<xs:element name="LOOKUP">    <xs:complexType>       <xs:sequence>          <xs:element name="TABLE" type="xs:string" minOccurs="0" />          <xs:element name="COLUMN" type="xs:string" minOccurs="0" />       </xs:sequence>    </xs:complexType> </xs:element> 

The important thing is that somehow the LOOKUP element and its associated instance data must be accessible during transaction save operations. In the implementation of this pattern, the lookup instance data is stored along with the entire schema used for saving Customer information. In this case, the instance data of the LOOKUP element will look something like Listing 5.25 (notice that both the LOOKUP structure and its diffgram data are part of the same XML document):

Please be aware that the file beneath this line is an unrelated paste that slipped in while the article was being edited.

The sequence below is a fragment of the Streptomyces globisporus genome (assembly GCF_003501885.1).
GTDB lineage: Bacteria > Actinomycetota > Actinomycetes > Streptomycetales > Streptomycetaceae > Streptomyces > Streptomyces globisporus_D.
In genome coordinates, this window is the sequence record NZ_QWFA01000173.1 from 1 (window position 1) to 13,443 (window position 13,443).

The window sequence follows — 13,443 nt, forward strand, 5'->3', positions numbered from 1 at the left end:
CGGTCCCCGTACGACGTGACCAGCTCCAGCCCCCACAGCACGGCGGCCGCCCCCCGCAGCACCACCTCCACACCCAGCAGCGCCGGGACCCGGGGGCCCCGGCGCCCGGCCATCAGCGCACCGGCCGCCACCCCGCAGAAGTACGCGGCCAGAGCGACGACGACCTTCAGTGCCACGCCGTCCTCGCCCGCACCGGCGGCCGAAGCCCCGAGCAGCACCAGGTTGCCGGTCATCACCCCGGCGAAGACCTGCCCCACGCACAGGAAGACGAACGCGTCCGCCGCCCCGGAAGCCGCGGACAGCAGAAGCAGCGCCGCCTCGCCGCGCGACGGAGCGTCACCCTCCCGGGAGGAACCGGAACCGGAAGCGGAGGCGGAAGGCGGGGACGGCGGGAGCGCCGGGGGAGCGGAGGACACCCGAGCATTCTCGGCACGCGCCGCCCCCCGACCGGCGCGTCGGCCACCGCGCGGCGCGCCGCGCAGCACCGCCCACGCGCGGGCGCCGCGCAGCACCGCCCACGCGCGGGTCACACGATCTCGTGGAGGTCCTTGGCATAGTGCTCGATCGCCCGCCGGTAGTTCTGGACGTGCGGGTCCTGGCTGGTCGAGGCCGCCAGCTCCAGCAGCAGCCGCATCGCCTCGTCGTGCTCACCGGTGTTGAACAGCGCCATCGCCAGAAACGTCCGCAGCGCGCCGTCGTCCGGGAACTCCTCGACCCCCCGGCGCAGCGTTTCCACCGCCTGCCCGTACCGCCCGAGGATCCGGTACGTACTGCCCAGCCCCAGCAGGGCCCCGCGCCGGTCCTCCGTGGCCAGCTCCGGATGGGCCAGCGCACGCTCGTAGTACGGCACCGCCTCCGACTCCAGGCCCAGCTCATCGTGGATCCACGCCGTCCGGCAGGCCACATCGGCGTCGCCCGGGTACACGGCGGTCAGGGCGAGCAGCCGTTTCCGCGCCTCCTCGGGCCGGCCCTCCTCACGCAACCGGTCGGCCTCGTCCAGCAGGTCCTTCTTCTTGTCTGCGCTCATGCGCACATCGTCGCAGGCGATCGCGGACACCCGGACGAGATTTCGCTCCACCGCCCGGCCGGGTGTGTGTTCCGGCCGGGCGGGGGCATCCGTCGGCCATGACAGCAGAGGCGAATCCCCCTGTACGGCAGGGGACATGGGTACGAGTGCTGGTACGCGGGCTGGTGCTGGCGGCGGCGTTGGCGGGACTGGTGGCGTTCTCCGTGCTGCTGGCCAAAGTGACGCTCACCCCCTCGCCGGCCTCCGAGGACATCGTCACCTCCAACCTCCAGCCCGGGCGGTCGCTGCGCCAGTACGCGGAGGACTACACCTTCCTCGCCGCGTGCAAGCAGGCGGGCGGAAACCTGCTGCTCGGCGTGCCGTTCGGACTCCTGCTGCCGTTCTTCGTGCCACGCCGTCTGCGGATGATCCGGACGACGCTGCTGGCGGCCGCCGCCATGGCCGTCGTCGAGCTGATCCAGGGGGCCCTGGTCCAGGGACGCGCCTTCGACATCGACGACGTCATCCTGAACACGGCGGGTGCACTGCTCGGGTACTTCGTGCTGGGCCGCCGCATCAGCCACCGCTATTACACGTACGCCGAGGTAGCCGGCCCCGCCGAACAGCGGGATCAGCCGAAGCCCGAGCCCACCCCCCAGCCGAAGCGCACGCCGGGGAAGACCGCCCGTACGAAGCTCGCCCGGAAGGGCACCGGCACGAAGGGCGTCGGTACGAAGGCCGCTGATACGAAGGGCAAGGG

Listing 5.25 Sample Data schema with LOOKUP element and sample LOOKUP instance data.
[View full width]